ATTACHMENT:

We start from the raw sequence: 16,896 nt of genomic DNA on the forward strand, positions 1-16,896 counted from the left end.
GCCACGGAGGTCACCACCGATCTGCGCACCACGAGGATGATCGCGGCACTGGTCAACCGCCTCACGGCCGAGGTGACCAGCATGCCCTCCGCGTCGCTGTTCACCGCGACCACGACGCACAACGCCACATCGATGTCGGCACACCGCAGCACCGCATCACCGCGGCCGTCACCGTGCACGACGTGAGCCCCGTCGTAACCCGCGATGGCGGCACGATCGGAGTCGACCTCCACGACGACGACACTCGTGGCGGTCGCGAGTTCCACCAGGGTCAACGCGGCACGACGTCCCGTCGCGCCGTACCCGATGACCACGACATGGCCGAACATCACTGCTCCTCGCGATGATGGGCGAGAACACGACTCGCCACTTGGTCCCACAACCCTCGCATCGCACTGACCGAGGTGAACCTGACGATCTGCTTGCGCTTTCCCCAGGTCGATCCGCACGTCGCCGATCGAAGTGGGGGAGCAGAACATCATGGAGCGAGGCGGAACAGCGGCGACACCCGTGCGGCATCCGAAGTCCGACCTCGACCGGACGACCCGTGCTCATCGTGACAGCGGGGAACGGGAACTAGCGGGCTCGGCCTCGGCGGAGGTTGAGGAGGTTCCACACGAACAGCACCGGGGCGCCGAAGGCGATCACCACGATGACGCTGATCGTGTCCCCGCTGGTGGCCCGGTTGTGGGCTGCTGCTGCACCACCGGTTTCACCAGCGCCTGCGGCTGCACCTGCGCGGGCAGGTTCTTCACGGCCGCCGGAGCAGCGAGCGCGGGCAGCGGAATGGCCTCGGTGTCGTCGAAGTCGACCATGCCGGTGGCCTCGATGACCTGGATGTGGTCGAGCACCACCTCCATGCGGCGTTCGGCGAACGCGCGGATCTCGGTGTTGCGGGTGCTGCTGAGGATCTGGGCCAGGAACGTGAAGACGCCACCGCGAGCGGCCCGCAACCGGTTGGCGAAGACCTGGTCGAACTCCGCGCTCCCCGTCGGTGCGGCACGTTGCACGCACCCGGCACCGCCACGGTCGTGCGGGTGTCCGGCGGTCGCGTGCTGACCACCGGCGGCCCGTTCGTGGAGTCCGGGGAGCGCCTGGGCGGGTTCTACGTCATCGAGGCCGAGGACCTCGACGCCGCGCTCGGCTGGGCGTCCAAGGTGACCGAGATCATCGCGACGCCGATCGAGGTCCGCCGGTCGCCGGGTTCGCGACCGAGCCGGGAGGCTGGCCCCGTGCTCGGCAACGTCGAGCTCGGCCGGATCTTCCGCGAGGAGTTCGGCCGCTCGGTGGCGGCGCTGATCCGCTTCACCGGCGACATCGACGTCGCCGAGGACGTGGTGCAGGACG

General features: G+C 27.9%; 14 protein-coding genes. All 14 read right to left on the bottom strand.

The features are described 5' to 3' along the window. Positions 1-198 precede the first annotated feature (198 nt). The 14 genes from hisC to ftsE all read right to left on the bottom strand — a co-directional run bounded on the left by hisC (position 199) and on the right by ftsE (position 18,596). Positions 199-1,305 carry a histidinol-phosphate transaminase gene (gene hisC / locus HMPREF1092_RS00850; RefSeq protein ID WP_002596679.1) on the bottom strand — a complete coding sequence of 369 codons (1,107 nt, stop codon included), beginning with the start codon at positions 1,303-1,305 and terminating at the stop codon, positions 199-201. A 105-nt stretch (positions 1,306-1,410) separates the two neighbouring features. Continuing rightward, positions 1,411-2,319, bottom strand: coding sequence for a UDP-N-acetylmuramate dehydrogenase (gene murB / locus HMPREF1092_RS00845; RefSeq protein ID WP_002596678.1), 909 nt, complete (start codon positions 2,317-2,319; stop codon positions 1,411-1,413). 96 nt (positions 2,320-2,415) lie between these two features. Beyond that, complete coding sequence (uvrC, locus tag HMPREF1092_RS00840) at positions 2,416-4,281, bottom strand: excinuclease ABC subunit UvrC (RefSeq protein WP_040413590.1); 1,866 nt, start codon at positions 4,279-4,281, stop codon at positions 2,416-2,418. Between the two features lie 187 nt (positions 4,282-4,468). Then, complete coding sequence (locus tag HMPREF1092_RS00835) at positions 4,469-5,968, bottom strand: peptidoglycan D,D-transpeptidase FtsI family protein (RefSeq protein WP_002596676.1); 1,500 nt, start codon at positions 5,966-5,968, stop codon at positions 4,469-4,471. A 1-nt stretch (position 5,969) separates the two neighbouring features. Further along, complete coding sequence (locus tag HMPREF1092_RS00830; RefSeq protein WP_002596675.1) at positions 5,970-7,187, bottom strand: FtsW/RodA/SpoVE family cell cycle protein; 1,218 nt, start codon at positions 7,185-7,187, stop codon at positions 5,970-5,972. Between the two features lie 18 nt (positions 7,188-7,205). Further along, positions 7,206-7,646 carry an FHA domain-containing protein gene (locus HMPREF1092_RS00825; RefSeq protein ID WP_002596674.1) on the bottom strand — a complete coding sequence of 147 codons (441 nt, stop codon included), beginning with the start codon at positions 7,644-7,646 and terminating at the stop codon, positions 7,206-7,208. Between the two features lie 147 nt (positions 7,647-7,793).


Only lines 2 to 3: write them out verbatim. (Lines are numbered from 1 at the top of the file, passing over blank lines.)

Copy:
GCCACGGAGGTCACCACCGATCTGCGCACCACGAGGATGATCGCGGCACTGGTCAACCGCCTCACGGCCGAGGTGACCAGCATGCCCTCCGCGTCGCTGTTCACCGCGACCACGACGCACAACGCCACATCGATGTCGGCACACCGCAGCACCGCATCACCGCGGCCGTCACCGTGCACGACGTGAGCCCCGTCGTAACCCGCGATGGCGGCACGATCGGAGTCGACCTCCACGACGACGACACTCGTGGCGGTCGCGAGTTCCACCAGGGTCAACGCGGCACGACGTCCCGTCGCGCCGTACCCGATGACCACGACATGGCCGAACATCACTGCTCCTCGCGATGATGGGCGAGAACACGACTCGCCACTTGGTCCCACAACCCTCGCATCGCACTGACCGAGGTGAACCTGACGATCTGCTTGCGCTTTCCCCAGGTCGATCCGCACGTCGCCGATCGAAGTGGGGGAGCAGAACATCATGGAGCGAGGCGGAACAGCGGCGACACCCGTGCGGCATCCGAAGTCCGACCTCGACCGGACGACCCGTGCTCATCGTGACAGCGGGGAACGGGAACTAGCGGGCTCGGCCTCGGCGGAGGTTGAGGAGGTTCCACACGAACAGCACCGGGGCGCCGAAGGCGATCACCACGATGACGCTGATCGTGTCCCCGCTGGTGGCCCGGTTGTGGGCTGCTGCTGCACCACCGGTTTCACCAGCGCCTGCGGCTGCACCTGCGCGGGCAGGTTCTTCACGGCCGCCGGAGCAGCGAGCGCGGGCAGCGGAATGGCCTCGGTGTCGTCGAAGTCGACCATGCCGGTGGCCTCGATGACCTGGATGTGGTCGAGCACCACCTCCATGCGGCGTTCGGCGAACGCGCGGATCTCGGTGTTGCGGGTGCTGCTGAGGATCTGGGCCAGGAACGTGAAGACGCCACCGCGAGCGGCCCGCAACCGGTTGGCGAAGACCTGGTCGAACTCCGCGCTCCCCGTCGGTGCGGCACGTTGCACGCACCCGGCACCGCCACGGTCGTGCGGGTGTCCGGCGGTCGCGTGCTGACCACCGGCGGCCCGTTCGTGGAGTCCGGGGAGCGCCTGGGCGGGTTCTACGTCATCGAGGCCGAGGACCTCGACGCCGCGCTCGGCTGGGCGTCCAAGGTGACCGAGATCATCGCGACGCCGATCGAGGTCCGCCGGTCGCCGGGTTCGCGACCGAGCCGGGAGGCTGGCCCCGTGCTCGGCAACGTCGAGCTCGGCCGGATCTTCCGCGAGGAGTTCGGCCGCTCGGTGGCGGCGCTGATCCGCTTCACCGGCGACATCGACGTCGCCGAGGACGTGGTGCAGGACG

General features: G+C 27.9%; 14 protein-coding genes. All 14 read right to left on the bottom strand.